The planet-seeking Kepler space telescope had to stop its primary mission this summer after the failure of a second of its four reaction wheels, the devices that keep it pointing at a spot in the constellation Cygnus. NASA, however, has a backup plan. It’s considering stabilizing the spacecraft using the sun! You can see the details in this infographic.
The plan is still preliminary as it needs testing, and it also needs budgetary approval while NASA is fighting to keep other programs going at the funding levels the agency wants. But if it works, this is what NASA is proposing:
- Keep the spacecraft oriented almost parallel to its orbit around the sun.
- Gaze at a particular part of the sky for 83 days.
- When the sun is close to coming into the telescope, move the spacecraft and do another 83-day observation period.
- This would mean the spacecraft will have 4.5 “unique viewing periods” a year, NASA says.
“With the failure of a second reaction wheel, the spacecraft can no longer precisely point at the mission’s original field of view. The culprit is none other than our own sun,” NASA stated in a recent press release.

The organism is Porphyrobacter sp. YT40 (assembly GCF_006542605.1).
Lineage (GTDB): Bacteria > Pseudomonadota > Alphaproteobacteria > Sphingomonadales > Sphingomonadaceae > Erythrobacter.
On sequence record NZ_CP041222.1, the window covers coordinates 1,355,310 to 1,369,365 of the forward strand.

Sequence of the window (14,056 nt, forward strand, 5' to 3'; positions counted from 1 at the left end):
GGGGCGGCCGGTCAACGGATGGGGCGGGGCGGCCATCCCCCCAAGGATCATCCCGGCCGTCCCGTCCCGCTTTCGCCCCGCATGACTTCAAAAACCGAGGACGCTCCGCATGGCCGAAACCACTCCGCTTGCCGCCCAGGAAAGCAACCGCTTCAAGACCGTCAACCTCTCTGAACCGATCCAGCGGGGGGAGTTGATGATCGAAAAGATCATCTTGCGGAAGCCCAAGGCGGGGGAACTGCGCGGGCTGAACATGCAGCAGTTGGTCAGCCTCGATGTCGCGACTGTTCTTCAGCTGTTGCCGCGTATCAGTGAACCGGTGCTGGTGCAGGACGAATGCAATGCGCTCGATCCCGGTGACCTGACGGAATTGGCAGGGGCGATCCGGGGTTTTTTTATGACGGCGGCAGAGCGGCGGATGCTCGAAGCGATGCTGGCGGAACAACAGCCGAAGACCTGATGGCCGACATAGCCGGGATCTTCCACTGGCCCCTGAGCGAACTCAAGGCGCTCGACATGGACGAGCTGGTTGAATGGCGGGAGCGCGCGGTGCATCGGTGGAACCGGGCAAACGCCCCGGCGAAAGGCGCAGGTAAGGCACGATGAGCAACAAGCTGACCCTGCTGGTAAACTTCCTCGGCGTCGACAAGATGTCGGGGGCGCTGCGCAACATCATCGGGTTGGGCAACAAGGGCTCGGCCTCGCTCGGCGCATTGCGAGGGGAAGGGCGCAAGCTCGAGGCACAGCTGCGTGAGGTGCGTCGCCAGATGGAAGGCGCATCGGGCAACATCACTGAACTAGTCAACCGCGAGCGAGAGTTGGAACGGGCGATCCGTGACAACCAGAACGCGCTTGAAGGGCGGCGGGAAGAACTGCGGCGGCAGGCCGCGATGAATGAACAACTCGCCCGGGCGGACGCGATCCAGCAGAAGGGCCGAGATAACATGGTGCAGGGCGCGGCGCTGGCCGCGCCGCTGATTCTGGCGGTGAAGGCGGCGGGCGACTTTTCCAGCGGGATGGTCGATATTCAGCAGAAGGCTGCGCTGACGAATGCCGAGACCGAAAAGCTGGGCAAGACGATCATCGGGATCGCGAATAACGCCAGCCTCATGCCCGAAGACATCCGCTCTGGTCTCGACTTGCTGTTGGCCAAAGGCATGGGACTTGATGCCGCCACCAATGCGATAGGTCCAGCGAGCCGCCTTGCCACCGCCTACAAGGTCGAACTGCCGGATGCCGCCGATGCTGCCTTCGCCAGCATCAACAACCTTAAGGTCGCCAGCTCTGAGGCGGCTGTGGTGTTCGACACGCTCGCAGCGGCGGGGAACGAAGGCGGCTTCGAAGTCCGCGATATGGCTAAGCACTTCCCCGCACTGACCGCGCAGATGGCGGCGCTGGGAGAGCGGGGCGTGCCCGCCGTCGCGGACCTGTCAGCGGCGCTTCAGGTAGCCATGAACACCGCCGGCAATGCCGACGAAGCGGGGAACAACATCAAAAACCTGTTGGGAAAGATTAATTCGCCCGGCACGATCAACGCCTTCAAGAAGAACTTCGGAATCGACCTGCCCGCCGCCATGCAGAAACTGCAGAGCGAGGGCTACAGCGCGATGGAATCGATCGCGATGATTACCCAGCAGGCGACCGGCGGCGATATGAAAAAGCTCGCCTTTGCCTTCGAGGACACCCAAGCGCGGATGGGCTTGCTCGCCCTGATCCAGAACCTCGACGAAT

“The very body that provides Kepler with its energy needs also pushes the spacecraft around by the pressure exerted when the photons of sunlight strike the spacecraft. Without a third wheel to help counteract the solar pressure, the spacecraft’s ultra-precise pointing capability cannot be controlled in all directions.”
But this could be a way to counteract it. Mission managers put Kepler through a 30-minute test in October where the telescope looked at a spot in the constellation Sagittarius, which “produced an image quality within five percent of the primary mission image quality,” NASA stated. More testing is underway.
NASA should have more details at the end of this year as to whether to proceed to a 2014 Senior Review, which is held every two years to review current missions and decide which ones are still worth funding.